11 February marks the International Day of Women and Girls in Science. It’s a day established by the UN General Assembly to address global gender inequality in STEM,highlighting why women still struggle to achieve gender equality in the field, and promoting the full and equal participation of women and girls in science.
Women make up half of our Australiancommunity and the number of women completing university degrees in STEM is equivalent to male counterparts. Yet there has been no change in the ‘scissor graph’ demographic showing that women continue to be excluded from fully participating in science, with less than 30% of researchers worldwide being women.
The award of the 2017 Prime Minister’s Prize for Science to its first female recipient, Prof Jenny Graves AO brought recognition of excellence by a female scientist into the mainstream media.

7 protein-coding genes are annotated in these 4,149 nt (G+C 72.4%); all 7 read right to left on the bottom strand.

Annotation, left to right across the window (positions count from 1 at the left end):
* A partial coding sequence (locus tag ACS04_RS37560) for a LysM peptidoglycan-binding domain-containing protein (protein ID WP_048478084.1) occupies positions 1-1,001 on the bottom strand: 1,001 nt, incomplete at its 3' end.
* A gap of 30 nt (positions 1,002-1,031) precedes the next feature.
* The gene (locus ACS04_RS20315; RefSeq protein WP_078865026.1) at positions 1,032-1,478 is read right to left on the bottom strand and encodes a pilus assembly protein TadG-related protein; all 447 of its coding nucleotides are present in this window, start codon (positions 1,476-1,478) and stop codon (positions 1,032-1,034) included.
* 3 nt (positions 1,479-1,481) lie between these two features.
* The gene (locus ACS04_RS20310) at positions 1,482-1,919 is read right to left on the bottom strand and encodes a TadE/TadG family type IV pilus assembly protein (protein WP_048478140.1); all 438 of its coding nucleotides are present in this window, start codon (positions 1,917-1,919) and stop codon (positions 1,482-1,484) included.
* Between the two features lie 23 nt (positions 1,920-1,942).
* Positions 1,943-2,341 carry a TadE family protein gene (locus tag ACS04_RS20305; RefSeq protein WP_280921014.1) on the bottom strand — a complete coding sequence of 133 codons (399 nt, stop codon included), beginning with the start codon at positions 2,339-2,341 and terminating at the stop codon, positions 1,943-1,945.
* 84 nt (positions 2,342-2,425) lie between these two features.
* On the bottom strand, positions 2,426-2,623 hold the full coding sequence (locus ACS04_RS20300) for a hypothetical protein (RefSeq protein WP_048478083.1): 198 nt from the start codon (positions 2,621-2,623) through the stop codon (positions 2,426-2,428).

The Australian government has implemented the Women in STEM Decadal Plan, to provide a 10-year roadmap to identify the barriers and enablers that affect women’s participation, retention and success in STEM from school through to careers. There is an Expert Working Group that consults with community forums and selected stakeholders but it is essential women participate in high-level processes which shape the science agenda.